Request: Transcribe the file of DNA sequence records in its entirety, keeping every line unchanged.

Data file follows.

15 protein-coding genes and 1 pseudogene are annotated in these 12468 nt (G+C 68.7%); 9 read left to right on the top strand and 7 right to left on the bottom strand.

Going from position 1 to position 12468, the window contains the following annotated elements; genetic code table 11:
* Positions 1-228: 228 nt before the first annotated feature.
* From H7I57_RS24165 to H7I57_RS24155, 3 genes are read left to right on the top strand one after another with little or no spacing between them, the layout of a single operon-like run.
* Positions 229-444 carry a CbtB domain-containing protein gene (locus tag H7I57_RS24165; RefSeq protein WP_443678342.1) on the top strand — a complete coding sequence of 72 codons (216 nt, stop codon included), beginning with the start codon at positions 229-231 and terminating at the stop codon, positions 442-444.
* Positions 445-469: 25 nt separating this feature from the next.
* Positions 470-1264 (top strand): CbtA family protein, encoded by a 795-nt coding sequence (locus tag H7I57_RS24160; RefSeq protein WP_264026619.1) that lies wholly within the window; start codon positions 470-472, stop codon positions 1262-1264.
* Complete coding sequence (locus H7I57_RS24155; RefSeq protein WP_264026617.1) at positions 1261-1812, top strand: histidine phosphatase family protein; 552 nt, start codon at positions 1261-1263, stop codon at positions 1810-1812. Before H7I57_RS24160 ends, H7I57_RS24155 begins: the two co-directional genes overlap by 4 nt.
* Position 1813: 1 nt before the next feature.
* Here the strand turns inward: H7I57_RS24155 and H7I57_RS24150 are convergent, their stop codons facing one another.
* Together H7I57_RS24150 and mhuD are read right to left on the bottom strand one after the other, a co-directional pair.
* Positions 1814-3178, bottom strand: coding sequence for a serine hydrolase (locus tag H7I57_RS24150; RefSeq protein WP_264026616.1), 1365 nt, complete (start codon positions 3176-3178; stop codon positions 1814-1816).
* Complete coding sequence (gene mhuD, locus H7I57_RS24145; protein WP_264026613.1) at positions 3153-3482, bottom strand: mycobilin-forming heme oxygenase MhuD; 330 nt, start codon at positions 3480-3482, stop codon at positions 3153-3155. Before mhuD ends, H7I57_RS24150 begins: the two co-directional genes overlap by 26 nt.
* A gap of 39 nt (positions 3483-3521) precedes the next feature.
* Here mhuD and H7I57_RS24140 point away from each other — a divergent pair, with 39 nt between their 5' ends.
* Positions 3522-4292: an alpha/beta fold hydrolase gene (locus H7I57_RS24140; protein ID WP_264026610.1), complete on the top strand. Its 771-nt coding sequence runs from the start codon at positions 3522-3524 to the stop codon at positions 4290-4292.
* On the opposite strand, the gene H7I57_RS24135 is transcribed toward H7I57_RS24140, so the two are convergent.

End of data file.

15 protein-coding genes and 1 pseudogene are annotated in these 12468 nt (G+C 68.7%); 9 read left to right on the top strand and 7 right to left on the bottom strand.

Going from position 1 to position 12468, the window contains the following annotated elements; genetic code table 11:
* Positions 1-228: 228 nt before the first annotated feature.
* From H7I57_RS24165 to H7I57_RS24155, 3 genes are read left to right on the top strand one after another with little or no spacing between them, the layout of a single operon-like run.
* Positions 229-444 carry a CbtB domain-containing protein gene (locus tag H7I57_RS24165; RefSeq protein WP_443678342.1) on the top strand — a complete coding sequence of 72 codons (216 nt, stop codon included), beginning with the start codon at positions 229-231 and terminating at the stop codon, positions 442-444.
* Positions 445-469: 25 nt separating this feature from the next.
* Positions 470-1264 (top strand): CbtA family protein, encoded by a 795-nt coding sequence (locus tag H7I57_RS24160; RefSeq protein WP_264026619.1) that lies wholly within the window; start codon positions 470-472, stop codon positions 1262-1264.
* Complete coding sequence (locus H7I57_RS24155; RefSeq protein WP_264026617.1) at positions 1261-1812, top strand: histidine phosphatase family protein; 552 nt, start codon at positions 1261-1263, stop codon at positions 1810-1812. Before H7I57_RS24160 ends, H7I57_RS24155 begins: the two co-directional genes overlap by 4 nt.
* Position 1813: 1 nt before the next feature.
* Here the strand turns inward: H7I57_RS24155 and H7I57_RS24150 are convergent, their stop codons facing one another.
* Together H7I57_RS24150 and mhuD are read right to left on the bottom strand one after the other, a co-directional pair.
* Positions 1814-3178, bottom strand: coding sequence for a serine hydrolase (locus tag H7I57_RS24150; RefSeq protein WP_264026616.1), 1365 nt, complete (start codon positions 3176-3178; stop codon positions 1814-1816).
* Complete coding sequence (gene mhuD, locus H7I57_RS24145; protein WP_264026613.1) at positions 3153-3482, bottom strand: mycobilin-forming heme oxygenase MhuD; 330 nt, start codon at positions 3480-3482, stop codon at positions 3153-3155. Before mhuD ends, H7I57_RS24150 begins: the two co-directional genes overlap by 26 nt.
* A gap of 39 nt (positions 3483-3521) precedes the next feature.
* Here mhuD and H7I57_RS24140 point away from each other — a divergent pair, with 39 nt between their 5' ends.
* Positions 3522-4292: an alpha/beta fold hydrolase gene (locus H7I57_RS24140; protein ID WP_264026610.1), complete on the top strand. Its 771-nt coding sequence runs from the start codon at positions 3522-3524 to the stop codon at positions 4290-4292.
* On the opposite strand, the gene H7I57_RS24135 is transcribed toward H7I57_RS24140, so the two are convergent.